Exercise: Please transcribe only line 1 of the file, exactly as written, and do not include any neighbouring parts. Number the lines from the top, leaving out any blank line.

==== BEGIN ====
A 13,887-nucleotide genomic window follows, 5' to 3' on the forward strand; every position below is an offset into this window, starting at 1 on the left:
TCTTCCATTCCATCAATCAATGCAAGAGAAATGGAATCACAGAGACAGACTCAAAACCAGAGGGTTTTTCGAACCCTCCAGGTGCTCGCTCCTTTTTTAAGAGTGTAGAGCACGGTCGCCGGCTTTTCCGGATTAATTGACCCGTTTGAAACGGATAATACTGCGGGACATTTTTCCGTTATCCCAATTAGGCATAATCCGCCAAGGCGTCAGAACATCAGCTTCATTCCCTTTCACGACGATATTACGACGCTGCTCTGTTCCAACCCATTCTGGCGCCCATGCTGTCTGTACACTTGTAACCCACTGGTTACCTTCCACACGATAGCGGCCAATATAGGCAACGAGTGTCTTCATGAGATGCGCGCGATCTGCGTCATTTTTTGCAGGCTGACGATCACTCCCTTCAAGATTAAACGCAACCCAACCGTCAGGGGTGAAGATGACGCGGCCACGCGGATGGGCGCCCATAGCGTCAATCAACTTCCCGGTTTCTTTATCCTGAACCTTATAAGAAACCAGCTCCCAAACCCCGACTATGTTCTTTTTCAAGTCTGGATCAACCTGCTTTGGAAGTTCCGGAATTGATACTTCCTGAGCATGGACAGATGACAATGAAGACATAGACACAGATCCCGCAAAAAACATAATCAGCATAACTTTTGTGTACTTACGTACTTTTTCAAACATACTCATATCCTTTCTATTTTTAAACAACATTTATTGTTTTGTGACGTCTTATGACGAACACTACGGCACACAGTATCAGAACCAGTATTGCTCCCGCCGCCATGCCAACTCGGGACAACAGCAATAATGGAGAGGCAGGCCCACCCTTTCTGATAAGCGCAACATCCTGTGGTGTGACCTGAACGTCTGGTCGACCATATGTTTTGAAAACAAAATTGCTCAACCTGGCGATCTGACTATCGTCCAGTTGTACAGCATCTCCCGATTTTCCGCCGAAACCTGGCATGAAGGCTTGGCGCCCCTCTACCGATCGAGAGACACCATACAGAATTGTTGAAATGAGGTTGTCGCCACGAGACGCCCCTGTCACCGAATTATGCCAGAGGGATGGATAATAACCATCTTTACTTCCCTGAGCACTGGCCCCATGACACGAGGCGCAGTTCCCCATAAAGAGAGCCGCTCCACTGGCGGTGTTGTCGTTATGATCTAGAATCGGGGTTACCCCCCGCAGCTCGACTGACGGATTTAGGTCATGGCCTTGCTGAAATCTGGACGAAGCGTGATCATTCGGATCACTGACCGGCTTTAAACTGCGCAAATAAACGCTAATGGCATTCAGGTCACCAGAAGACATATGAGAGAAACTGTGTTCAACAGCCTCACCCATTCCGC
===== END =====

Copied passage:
A 13,887-nucleotide genomic window follows, 5' to 3' on the forward strand; every position below is an offset into this window, starting at 1 on the left: